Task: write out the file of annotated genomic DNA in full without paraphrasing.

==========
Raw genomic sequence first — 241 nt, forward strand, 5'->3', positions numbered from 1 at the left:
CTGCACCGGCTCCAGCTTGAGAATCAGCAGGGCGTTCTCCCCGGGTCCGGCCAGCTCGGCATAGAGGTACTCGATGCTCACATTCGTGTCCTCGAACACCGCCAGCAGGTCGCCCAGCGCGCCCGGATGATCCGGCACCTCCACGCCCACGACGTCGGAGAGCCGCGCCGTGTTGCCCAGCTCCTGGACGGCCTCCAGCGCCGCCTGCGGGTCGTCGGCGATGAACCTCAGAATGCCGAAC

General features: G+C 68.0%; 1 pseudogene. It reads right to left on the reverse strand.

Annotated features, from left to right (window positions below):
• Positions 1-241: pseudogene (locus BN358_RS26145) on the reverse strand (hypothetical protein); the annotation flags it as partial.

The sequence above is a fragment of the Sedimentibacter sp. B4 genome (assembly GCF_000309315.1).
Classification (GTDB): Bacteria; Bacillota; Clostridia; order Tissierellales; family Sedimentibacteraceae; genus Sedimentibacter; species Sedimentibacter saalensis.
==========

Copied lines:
Raw genomic sequence first — 241 nt, forward strand, 5'->3', positions numbered from 1 at the left:
CTGCACCGGCTCCAGCTTGAGAATCAGCAGGGCGTTCTCCCCGGGTCCGGCCAGCTCGGCATAGAGGTACTCGATGCTCACATTCGTGTCCTCGAACACCGCCAGCAGGTCGCCCAGCGCGCCCGGATGATCCGGCACCTCCACGCCCACGACGTCGGAGAGCCGCGCCGTGTTGCCCAGCTCCTGGACGGCCTCCAGCGCCGCCTGCGGGTCGTCGGCGATGAACCTCAGAATGCCGAAC

General features: G+C 68.0%; 1 pseudogene. It reads right to left on the reverse strand.

Annotated features, from left to right (window positions below):
• Positions 1-241: pseudogene (locus BN358_RS26145) on the reverse strand (hypothetical protein); the annotation flags it as partial.

The sequence above is a fragment of the Sedimentibacter sp. B4 genome (assembly GCF_000309315.1).
Classification (GTDB): Bacteria; Bacillota; Clostridia; order Tissierellales; family Sedimentibacteraceae; genus Sedimentibacter; species Sedimentibacter saalensis.